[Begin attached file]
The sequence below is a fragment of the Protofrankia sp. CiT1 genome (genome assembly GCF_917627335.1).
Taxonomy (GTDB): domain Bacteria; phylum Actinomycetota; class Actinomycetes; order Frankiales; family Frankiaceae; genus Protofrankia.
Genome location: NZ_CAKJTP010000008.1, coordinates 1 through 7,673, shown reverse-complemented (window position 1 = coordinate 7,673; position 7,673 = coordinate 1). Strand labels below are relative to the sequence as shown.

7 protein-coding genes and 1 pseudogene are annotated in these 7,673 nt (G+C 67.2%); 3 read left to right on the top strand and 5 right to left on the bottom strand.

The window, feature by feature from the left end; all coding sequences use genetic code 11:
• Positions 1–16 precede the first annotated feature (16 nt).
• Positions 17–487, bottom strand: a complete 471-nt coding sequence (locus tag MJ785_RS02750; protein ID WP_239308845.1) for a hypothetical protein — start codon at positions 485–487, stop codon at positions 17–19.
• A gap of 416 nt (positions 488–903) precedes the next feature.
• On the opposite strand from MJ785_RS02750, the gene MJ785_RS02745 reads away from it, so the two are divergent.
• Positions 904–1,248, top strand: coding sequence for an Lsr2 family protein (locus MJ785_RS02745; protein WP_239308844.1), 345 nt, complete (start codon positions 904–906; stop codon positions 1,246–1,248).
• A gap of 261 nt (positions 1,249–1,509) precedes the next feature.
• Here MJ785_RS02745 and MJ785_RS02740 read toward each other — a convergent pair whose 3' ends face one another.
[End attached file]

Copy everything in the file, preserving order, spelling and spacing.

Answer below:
The sequence below is a fragment of the Protofrankia sp. CiT1 genome (genome assembly GCF_917627335.1).
Taxonomy (GTDB): domain Bacteria; phylum Actinomycetota; class Actinomycetes; order Frankiales; family Frankiaceae; genus Protofrankia.
Genome location: NZ_CAKJTP010000008.1, coordinates 1 through 7,673, shown reverse-complemented (window position 1 = coordinate 7,673; position 7,673 = coordinate 1). Strand labels below are relative to the sequence as shown.

7 protein-coding genes and 1 pseudogene are annotated in these 7,673 nt (G+C 67.2%); 3 read left to right on the top strand and 5 right to left on the bottom strand.

The window, feature by feature from the left end; all coding sequences use genetic code 11:
• Positions 1–16 precede the first annotated feature (16 nt).
• Positions 17–487, bottom strand: a complete 471-nt coding sequence (locus tag MJ785_RS02750; protein ID WP_239308845.1) for a hypothetical protein — start codon at positions 485–487, stop codon at positions 17–19.
• A gap of 416 nt (positions 488–903) precedes the next feature.
• On the opposite strand from MJ785_RS02750, the gene MJ785_RS02745 reads away from it, so the two are divergent.
• Positions 904–1,248, top strand: coding sequence for an Lsr2 family protein (locus MJ785_RS02745; protein WP_239308844.1), 345 nt, complete (start codon positions 904–906; stop codon positions 1,246–1,248).
• A gap of 261 nt (positions 1,249–1,509) precedes the next feature.
• Here MJ785_RS02745 and MJ785_RS02740 read toward each other — a convergent pair whose 3' ends face one another.